As the competent authority for organic agriculture, the BAFS is mandated to grant accreditation to OCBSs. Moreover, the BAFS is authorized to certify individual farms as a core PGS group, and conduct inspections on compliance of PGS groups with the established Philippine National Standards for organic agriculture and relevant regulations.
Under this law, the BAFS was given the authority to issue registration on integrated organic farms, and organic inputs such as organic soil amendments (OSA) and organic biocontrol agents (OBCA). In support to these regulatory functions, the BAFS will conduct monitoring and post-market surveillance of organic producers, farms, and inputs to ensure enforcement of the labeling requirements of the Organic Agriculture Law.
With the increased mandate of BAFS, the Bureau will be restructured, strengthened, and empowered. Additional mandates require the Bureau to restructure the Organic Agriculture Division, which now has three sections, namely: Accreditation Section, Registration and Evaluation Section, and the Monitoring and Labeling Enforcement Section. The administrative secretariat function of BAFS to the National Organic Agriculture Board (NOAB) was transferred to the National Organic Agriculture Program – National Program Coordinating Office (NOAP-NPCO). Likewise, other technical divisions of the Bureau such as the Standards Development Division (SDD), Technical Services Division (TSD), and the Laboratory Services Division (LSD) will be strengthened to provide technical support to BAFS regulatory functions on organic agriculture.
BAFS is more than just product standards
In 2013, two more enabling laws were approved adding mandates to the BAFPS: 1.) Republic Act No. 10601 otherwise known as the Agriculture and Fisheries Mechanization Law (AFMech Law); and 2) Republic Act No. 10611 or the Food Safety Act of 2013.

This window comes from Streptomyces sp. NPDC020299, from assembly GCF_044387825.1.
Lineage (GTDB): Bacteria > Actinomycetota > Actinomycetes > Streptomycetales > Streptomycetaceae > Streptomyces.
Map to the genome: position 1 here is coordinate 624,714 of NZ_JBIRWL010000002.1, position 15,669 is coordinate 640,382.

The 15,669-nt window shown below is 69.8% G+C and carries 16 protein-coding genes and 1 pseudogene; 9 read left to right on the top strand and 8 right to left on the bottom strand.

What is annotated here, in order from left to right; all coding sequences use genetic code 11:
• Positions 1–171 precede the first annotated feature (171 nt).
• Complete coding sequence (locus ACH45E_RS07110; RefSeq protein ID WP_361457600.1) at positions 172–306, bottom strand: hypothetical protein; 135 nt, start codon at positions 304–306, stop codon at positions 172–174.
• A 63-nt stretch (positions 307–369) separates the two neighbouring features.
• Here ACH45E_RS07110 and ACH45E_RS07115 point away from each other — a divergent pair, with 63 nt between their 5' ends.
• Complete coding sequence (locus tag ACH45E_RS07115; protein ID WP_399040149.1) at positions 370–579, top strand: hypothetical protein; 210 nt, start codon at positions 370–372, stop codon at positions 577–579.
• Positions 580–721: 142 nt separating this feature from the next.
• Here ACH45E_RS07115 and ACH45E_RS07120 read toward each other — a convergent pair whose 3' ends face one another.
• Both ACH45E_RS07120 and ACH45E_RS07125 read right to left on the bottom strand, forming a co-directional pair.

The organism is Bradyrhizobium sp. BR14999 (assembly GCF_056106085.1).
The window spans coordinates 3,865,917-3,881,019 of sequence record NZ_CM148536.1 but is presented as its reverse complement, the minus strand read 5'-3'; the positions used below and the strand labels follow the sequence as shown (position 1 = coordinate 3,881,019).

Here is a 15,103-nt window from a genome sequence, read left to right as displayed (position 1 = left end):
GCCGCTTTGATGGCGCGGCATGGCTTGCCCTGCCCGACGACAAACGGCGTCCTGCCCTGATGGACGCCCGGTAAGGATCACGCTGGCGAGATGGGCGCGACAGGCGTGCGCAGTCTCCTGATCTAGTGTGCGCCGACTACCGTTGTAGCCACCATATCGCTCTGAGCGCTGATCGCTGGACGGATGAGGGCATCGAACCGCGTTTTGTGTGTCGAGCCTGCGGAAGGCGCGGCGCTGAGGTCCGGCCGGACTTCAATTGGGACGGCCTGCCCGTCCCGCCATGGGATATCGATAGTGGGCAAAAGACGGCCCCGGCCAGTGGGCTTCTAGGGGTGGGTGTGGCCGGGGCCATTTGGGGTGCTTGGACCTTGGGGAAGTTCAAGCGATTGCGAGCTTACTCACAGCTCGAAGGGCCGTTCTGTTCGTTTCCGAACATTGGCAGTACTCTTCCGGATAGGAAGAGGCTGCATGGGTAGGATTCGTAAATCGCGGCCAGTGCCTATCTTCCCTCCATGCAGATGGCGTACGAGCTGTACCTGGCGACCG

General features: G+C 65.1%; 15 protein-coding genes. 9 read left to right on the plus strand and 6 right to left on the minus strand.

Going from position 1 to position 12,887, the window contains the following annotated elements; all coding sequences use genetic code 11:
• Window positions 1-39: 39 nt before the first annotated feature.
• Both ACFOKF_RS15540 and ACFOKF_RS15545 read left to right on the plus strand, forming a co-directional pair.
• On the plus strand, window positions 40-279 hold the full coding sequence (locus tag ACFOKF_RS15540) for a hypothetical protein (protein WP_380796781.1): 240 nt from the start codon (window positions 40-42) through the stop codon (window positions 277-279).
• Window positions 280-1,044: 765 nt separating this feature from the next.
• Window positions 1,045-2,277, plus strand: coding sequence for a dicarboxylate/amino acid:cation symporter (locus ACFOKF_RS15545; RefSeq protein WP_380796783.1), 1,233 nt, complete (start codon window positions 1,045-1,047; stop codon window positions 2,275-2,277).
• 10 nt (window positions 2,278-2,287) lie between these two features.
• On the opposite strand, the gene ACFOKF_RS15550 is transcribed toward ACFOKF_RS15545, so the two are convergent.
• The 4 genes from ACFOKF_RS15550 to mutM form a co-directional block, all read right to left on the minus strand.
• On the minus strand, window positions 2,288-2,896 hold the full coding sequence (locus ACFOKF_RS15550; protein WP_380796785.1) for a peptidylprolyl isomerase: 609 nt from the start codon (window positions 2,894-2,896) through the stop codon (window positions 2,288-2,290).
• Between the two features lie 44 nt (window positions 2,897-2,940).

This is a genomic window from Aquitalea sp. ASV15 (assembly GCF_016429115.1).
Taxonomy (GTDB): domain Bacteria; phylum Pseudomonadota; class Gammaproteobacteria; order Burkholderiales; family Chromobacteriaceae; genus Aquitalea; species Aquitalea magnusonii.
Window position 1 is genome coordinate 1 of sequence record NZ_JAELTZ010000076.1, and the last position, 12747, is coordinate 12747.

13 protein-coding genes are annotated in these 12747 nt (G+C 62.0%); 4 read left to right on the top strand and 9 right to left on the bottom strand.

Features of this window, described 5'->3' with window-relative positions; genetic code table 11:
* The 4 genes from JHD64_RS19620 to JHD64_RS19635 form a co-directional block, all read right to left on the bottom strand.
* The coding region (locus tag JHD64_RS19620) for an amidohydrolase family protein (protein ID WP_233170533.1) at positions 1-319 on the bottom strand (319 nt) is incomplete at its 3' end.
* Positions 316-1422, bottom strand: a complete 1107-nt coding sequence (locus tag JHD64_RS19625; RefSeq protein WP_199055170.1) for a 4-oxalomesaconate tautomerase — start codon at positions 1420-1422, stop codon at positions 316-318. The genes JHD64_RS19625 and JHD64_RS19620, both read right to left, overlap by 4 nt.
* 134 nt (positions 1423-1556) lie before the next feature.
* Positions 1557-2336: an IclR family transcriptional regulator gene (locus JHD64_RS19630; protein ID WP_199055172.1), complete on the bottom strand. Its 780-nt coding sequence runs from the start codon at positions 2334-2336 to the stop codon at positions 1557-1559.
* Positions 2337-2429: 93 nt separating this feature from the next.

The AFMech Law mandated BAFPS to develop standard specifications and test procedures for agriculture and fishery machinery and equipment in coordination with accredited testing centers (e.g. Agricultural Machine Testing and Evaluation Center (AMTEC), other government and private entities (e.g. DTI, DOST, Board of Agricultural Engineering (BoAE) – PRC), in conformity with ISO and part of the Philippine Agricultural Engineering Standards (PAES).
It was also the AFMech Law which renamed the BAFPS to BAFS, dropping out the “P for Product” to accommodate machineries, tools and equipment which cannot be categorized as agri-fishery ‘products.’
Just after the passage of AFMech Law, the Food Safety Act was enacted and mandated the BAFS to develop, adopt, amend, and revise mandatory, science-based food safety standards and codes of practices and to establish the mechanism and use the services of qualified DA pool of scientific experts. An online system for DAPE has been developed by BAFS to cater to this task, wherein qualified experts can register online according to their respective field of expertise.
In 2016, the Republic Act No, 10817 otherwise known as the Philippine Halal Export Development and Promotion Act of 2016 was enacted and mandated the BAFS to develop the Philippine National Standards for Halal covering primary and post-harvest foods. With this mandate, the BAFS was able to facilitate the development of Halal standards for agri-fishery products, feeds, and codes of practices for slaughtering ruminants and poultry.
The BAFS through the years…
Consistent with its mandate of developing and promoting agricultural and fishery standards, the BAFS has developed a total number of 314 PNS for agriculture and fishery (AF) products, tools, machinery, equipment, and structures since 2003. Majority of the PNS are related to crops for food and non-food (49%), followed by agriculture and fishery (AF) tools, machinery, equipment, and structures (22%), fish and fishery products (12%) and 11% for livestock and poultry products. Further analysis of the adopted standards shows that more than half or 56% of these PNS are quality standards and the rest are food safety standards (44%). By 2025, the BAFS endeavors to adopt 100% of the relevant ASEAN and Codex standards as PNS to contribute to making the agriculture and fishery sector more globally competitive.